On May 31, the State Commission overseeing the launch of Vehicle No. 4 finally convened. Mishin recorded Evgeny Shabarov's report that test activations of the L1's telemetry systems had revealed 24 issues, 10 of which had still remained opened. There were the usual problems with the deep-space communications network and issues with solar and star-based attitude-control sensors. It seems that by June 2, sensors 99K, 100K and 101K were replaced, but they required more tests. On June 10, Mishin even planned to call a member of the Central Committee of the Communist Party Sergei Zverev to use his influence to expedite the delivery of replacement sensors for Vehicles No. 4L and 5L.
The State Commission meeting on May 31 also reviewed the status of assembly of the follow-on L1 vehicles No. 5L, 6L and 7L.
On June 2, 1967, specialists working at KIS finally completed powering-up on Vehicle No. 4L.
With all the time required for the post-Soyuz-1 recovery, Mishin apparently had another major review of the L1 project on June 16. The Head of the State Commission Georgy Tyulin and key flight-control specialists Nikolai Pilyugin and Mikhail Ryzansky were apparently present. They discussed multiple problems, including many errors in the installation of the onboard cable lines, BKS, on the spacecraft and various issues with integration of avionics. Mishin's deputy for testing Evgeny Shabarov reported that only three out of 13 integrated tests had been conducted at the time.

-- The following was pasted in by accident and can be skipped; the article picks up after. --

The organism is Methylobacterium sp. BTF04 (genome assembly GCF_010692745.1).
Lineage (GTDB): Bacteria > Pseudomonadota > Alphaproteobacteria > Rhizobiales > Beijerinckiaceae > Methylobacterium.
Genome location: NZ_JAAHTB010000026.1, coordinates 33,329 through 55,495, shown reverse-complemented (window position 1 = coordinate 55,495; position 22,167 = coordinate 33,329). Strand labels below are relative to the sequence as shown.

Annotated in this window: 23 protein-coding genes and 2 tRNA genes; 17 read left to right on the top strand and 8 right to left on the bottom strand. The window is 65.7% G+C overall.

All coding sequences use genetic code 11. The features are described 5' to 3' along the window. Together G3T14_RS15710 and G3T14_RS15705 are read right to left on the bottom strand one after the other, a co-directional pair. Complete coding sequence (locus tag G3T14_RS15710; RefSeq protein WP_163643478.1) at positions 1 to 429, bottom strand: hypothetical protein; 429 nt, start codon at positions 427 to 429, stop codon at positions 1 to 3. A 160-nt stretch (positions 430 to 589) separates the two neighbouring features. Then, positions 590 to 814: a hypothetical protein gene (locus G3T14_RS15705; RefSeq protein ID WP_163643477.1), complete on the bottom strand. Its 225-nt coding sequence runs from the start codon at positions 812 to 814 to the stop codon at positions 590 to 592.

Not surprisingly, this schedule could not be met as well.
Another review of the L1 among many other projects took place on June 20, where Mishin apparently received the mass budget for the L1 spacecraft from his deputy Konstantin Bushuev. He also scheduled the completion of technical specifications for the parachute system of the 7K-OK and L1 spacecraft by June 25. Mishin also asked Yuri Semenov, then a key engineer responsible for the L1 project, to write him a general review on the status of the 7K-L1 project. Mishin's other deputies Evgeny Shabarov and Bushuev also had to write similar accounts of the development work and Boris Chertok had to report on all changes in the avionics. Finally, Georgy Degtyarenko had to outline the situation with upgrades to Block D. The documents for flight testing covering missions from 4L to 8L were also being prepared.
From Mishin's records made on June 21, it is clear that the 7K-L1 No. 4L spacecraft still remained at the Control and Checkout Station, KIS, besieged by technical problems. Three days later, Mishin noted the delivery of the final set of hardware for Vehicle No. 4L. The new schedule seemingly approved by Mishin aimed for the shipment of the spacecraft to the launch site by July 15, 1967.
In parallel, TsKBEM was working on the second test facility for the L1 spacecraft inside KIS and preparing an action plan for upgrades to the launch and processing facilities needed for manned missions of the L1 vehicles beginning with Vehicle No. 8L.
On July 18, Mishin made a few notes on the preparation for the Chief Designer Council meeting dedicated to the L1 project, which apparently took place the same day. The testing of the Vehicle No. 4L at KIS in Podlipki had been completed two days earlier, on July 16, and the shipment of the spacecraft to Tyuratam was now scheduled for between July 25 and 27. The spacecraft would be preceded to the launch site by its Block D stage scheduled for departure on July 22, 1967.
At the meeting, Yevgeny Shabarov reported that TsKBEM had been working on the delivery of the operational documentation for the L1 spacecraft, in time for the final round of testing at the launch site. The documents were updated to take into account the latest results of the tests at KIS.